Who we are - PowerPoint PPT Presentation

slide1 n.
Skip this Video
Loading SlideShow in 5 Seconds..
Who we are PowerPoint Presentation
play fullscreen
1 / 76
Who we are
Download Presentation
Download Presentation

Who we are

- - - - - - - - - - - - - - - - - - - - - - - - - - - E N D - - - - - - - - - - - - - - - - - - - - - - - - - - -
Presentation Transcript

  1. Who we are Emily McMillan Director Atlantic Canada Chapter Sierra Club of Canada Halifax Andrea Peart Director Health and Environment Sierra Club of Canada Ottawa

  2. Introductions

  3. Menu • Tool Kits • Background Statistics • Pesticide Registration • PMRA • Children’s Health • Lawn Care Pesticides • Pesticide By-laws and the Law • Paving the Way, the 4 Basics • Dos & Don’ts • Breakout Groups

  4. Background Statistics

  5. Homeowners annually apply 5.5-12.5 kg of pesticides per hectare of lawn which is higher than the rate per unit area in most agricultural areas by a factor of up to 5.

  6. One study showed the average urban Canadian applying 9kg of pesticide/acre compared to 2kg of pesticides / acre for soybean farmers.

  7. The Quebec Poison Control Centre and the Quebec Ministry of Environment and Wildlife released statistics on pesticide poisoning in 1996. They reported a staggering 1,650 poisoning cases. 79.4% of the cases were in private homes, and 46.1% of the victims were children under age five. 31% of these cases were due to oral ingestion, and 34.9% followed a pesticide application.

  8. Herbicide exposure before one year of age increases a child’s risk of asthma by over four and a half times.

  9. Research has indicated that parents who use pesticides in the home once or twice a week were nearly 2.5 times as likely to have children with non-Hodgekin’s lymphoma, if pesticides were used on a more daily basis, children were 7 times more likely to experience the cancer.

  10. A Los Angeles study indicated parents’ use of pesticides on the lawn or garden during pregnancy was associated with a 5.6 fold increase in childhood leukemia.

  11. The use of professional pest control services at any time from 1 year before birth to 3 years after was associated with a significantly increased risk of childhood leukemia.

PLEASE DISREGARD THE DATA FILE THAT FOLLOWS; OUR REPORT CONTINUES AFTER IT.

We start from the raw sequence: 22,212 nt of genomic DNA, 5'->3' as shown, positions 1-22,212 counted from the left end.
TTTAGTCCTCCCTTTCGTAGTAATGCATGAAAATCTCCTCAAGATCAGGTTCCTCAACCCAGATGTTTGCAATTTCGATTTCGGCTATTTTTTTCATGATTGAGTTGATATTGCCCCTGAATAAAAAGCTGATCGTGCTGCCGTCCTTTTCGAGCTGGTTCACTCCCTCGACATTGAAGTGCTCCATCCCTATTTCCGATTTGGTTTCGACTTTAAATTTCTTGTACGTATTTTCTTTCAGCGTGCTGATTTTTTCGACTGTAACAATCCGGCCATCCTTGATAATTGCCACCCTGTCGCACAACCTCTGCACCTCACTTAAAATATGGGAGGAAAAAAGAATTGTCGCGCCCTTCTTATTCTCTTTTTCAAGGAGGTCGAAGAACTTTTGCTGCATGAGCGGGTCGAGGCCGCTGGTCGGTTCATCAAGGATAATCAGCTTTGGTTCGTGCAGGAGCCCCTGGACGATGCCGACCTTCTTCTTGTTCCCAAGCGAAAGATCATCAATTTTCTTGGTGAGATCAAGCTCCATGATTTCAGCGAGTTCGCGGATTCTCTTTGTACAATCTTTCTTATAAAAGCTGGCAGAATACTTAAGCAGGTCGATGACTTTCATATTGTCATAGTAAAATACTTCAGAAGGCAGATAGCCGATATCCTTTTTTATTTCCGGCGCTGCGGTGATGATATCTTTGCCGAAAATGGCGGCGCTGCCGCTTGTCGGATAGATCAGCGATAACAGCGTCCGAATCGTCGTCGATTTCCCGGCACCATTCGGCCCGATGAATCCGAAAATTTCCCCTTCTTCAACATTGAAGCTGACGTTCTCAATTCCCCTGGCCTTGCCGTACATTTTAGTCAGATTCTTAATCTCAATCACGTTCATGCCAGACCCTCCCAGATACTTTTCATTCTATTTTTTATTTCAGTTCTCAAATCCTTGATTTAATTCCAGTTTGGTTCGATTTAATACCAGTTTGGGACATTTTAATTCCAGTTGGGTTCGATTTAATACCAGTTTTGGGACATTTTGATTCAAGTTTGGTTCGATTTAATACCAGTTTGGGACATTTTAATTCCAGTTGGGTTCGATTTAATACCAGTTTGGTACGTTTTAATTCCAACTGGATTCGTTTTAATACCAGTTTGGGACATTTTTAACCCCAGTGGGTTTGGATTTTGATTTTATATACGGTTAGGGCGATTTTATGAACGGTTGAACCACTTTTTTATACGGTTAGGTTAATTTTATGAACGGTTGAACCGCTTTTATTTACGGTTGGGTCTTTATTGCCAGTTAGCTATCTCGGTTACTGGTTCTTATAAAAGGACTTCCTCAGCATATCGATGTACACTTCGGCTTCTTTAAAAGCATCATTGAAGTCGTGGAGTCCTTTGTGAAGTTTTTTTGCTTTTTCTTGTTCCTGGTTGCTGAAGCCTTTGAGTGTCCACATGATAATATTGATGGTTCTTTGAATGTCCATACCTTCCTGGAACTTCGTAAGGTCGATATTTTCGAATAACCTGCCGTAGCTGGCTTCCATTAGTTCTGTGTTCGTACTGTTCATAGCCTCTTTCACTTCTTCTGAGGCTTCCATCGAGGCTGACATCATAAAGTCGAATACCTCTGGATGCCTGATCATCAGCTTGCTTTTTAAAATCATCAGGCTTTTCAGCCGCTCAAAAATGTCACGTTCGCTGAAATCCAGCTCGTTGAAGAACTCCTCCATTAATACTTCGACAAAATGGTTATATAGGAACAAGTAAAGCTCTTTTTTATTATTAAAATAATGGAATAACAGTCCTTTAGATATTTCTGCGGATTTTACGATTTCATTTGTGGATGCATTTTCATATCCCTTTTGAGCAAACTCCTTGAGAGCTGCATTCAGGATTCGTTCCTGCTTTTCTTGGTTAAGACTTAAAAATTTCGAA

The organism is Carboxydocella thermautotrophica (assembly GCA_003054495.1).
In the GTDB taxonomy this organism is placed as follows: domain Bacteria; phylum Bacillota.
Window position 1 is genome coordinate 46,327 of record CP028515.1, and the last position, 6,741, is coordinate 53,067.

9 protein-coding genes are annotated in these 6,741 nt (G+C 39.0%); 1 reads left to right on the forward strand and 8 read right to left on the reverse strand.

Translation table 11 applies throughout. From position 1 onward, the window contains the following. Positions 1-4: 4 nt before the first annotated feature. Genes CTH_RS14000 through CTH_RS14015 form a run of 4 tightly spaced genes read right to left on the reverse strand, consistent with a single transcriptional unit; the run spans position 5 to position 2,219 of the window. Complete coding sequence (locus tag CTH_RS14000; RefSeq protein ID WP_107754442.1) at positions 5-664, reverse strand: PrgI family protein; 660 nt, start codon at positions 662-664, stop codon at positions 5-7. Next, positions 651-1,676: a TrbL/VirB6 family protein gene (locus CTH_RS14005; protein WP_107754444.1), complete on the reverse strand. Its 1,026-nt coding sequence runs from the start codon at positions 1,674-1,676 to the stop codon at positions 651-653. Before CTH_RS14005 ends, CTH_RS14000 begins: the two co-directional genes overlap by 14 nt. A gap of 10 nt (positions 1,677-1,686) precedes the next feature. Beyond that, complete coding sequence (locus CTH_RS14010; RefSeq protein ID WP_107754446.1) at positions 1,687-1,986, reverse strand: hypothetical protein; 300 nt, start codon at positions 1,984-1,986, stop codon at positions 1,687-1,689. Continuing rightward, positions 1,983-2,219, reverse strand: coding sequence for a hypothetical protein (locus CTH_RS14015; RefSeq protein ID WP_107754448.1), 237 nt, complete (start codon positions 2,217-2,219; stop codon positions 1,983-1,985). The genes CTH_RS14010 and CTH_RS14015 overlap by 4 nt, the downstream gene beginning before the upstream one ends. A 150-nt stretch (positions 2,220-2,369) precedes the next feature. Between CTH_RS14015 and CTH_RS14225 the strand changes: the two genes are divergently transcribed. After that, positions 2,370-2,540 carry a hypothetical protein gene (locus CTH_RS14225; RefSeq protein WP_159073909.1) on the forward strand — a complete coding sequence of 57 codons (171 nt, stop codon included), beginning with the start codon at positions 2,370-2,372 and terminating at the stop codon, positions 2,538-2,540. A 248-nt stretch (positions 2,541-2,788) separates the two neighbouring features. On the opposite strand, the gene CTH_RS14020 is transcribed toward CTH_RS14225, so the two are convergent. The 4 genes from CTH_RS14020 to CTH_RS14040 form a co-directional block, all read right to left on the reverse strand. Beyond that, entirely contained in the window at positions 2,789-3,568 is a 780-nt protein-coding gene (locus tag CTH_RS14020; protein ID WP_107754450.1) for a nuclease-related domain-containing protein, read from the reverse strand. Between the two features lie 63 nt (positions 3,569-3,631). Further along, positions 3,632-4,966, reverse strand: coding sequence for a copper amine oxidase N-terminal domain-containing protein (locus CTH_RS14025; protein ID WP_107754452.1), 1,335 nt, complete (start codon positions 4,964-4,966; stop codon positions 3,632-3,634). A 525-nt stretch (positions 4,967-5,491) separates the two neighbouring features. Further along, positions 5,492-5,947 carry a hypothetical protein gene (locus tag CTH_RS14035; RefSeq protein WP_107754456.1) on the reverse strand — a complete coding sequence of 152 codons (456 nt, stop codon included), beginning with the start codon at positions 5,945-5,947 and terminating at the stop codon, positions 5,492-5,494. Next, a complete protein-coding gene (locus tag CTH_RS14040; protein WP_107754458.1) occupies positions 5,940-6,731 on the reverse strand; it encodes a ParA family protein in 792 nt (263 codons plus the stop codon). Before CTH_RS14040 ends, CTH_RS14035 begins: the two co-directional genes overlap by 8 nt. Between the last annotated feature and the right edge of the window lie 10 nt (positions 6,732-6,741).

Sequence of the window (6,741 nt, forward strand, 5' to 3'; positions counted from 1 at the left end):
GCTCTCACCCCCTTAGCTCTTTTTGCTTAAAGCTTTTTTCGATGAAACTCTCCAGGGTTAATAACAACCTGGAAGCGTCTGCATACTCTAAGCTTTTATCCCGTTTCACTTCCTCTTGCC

12. Background Pesticides

  13. Pesticide Registration • Pesticides are registered in Canada by the Pest Management Regulatory Agency (PMRA), which is part of Health Canada • The mandate of the PMRA is both to register new pesticides and re-evaluate old ones

  14. Does registered mean safe?

  15. Does registered mean safe? • NO • Health Canada won’t let you say that registered means safe

  16. Safety tests are inadequate • Test for acute not chronic • Subjects are exposed over short not long periods of time • Use healthy adult male subjects, not elderly, pregnant, ill or pesticide sensitive subjects • Test for single chemicals only • Don’t test the entire product, only the active ingredient • Talk more about testing later

  17. Health Risks of Pesticide Use • Brain, breast, stomach, prostate & testicular cancer • childhood leukemia • endocrine disruption (endometriosis, reduced fertility, breast cancer, prostate cancer, testicular cancer) • Parkinson’s disease • Learning disabilities • Reduced intellectual abilities and neurotoxicity

  18. How does this apply to lawns? • Homeowners annually apply 5 times the amount of pesticides per acre than is used agriculturally • Pesticide use for aesthetic purposes aren’t necessary • They drift and interfere with the right of neighbours to be safe and healthy in their own homes

  19. Common landscape pesticides In the home and garden the most common pesticides in Canada are: • 2,4-D • Glyphosate • Imidacloprid • Carbaryl & • Diazinon

  20. Chemical fact sheets on the most popular lawn care chemicals are available at: www.sierraclub.ca

  21. Background Pest Management Regulatory Agency (PMRA)

  22. PMRA • 405 old pesticides contained in thousands of commercial products that the PMRA pledged to re-evaluate by 2006 • By 2004, the PMRA had completed 61 of 405 • Of the 61 completed 53 were taken off the market.

  23. Slow re-evaluations • Eg. the re-evaluation of DEET, the widely used insect repellent, began in 1990 • The re-evaluation took 12 years and was not completed until 2002 • At that time the use of DEET was substantially restricted.